The answer to this is highly application specific. 3dinfluence already mentioned the possibility of Hadoop, which is great if your application breaks down in to the Map-Reduce execution model.
If you are planning to distribute your workload to multiple nodes but still want to have just one instance of your application in a thread-like execution model, you need to look in to some form of MPI.
MPI is a standard with a common interface, but there are multiple implementations of it such as OpenMPI and MPICH. Essentially you design your application to spawn multiple copies that pass messages between each other. MPI then abstracts away the actual method of communication. Instead it provides a series of primitive functions such as send, receive, and broadcast which you use in your application design. The actual communication is then handled by a module in your chosen MPI stack.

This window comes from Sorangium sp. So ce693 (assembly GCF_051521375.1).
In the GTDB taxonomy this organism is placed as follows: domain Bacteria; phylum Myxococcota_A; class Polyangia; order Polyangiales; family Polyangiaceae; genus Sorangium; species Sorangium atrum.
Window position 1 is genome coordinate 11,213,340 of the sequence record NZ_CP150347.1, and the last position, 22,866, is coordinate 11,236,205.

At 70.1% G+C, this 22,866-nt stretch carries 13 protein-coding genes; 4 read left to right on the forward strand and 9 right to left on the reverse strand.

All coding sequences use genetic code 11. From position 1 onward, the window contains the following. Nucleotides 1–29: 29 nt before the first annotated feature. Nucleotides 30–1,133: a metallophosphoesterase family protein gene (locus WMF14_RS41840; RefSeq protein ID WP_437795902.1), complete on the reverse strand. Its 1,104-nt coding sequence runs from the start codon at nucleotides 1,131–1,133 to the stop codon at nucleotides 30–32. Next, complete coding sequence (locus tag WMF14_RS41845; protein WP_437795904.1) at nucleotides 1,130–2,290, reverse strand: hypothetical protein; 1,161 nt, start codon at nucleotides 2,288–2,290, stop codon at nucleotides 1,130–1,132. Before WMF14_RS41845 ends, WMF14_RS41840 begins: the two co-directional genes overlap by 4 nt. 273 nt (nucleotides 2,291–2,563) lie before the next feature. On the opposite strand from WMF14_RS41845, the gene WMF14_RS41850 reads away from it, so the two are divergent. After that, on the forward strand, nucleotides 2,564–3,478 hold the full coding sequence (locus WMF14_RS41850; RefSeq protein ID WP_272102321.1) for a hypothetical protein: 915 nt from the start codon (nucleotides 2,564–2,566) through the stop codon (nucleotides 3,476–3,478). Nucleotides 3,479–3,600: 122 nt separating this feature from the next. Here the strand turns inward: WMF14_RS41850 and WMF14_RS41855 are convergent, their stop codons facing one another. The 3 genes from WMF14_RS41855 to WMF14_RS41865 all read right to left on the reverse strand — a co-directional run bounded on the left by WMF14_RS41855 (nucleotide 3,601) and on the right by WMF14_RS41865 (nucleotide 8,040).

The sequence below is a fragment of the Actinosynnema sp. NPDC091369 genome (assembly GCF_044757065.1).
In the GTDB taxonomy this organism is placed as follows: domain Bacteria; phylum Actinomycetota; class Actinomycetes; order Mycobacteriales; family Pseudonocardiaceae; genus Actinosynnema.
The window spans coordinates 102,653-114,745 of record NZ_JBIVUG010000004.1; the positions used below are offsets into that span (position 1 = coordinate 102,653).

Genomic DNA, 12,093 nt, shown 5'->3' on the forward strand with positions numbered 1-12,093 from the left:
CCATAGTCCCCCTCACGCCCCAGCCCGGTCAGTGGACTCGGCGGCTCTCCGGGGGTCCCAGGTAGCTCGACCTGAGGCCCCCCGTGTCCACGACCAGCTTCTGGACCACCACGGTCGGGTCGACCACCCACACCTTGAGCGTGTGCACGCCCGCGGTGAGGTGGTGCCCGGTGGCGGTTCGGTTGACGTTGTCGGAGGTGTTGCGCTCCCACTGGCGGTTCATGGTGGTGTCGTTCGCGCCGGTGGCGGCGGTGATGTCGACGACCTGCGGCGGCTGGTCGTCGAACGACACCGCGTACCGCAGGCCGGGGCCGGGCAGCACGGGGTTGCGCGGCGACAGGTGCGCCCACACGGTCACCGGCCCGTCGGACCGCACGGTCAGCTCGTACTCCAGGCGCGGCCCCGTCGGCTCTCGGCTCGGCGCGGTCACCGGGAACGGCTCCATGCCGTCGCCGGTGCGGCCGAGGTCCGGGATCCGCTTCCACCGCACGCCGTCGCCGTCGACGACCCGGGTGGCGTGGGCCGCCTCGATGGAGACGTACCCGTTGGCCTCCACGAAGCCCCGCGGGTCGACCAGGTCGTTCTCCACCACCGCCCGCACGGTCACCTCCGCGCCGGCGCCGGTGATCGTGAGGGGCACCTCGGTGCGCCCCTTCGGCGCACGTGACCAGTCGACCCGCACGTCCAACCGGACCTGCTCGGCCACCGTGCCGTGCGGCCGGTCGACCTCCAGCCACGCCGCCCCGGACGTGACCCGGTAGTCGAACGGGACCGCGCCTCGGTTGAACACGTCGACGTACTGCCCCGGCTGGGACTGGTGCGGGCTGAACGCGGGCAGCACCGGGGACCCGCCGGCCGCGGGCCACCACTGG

OpenMPI includes many transports, including shared memory, TCP/IP, InfiniBand, Myrinet Express, and a bunch more. Which of those you use and how you configure them is again highly application dependent.
Usually your MPI tasks will be allocated nodes on the cluster using some sort of batch queueing system such as Torque or Sun Grid Engine. These become more useful if you share your cluster among multiple users and need to schedule your cluster resources.
I suggest you check out the Gentoo Cluster project site and have a look through some of the linked resources. These will help you get a better understanding of running applications in a clustered environment, and help you narrow down which areas you need more help with.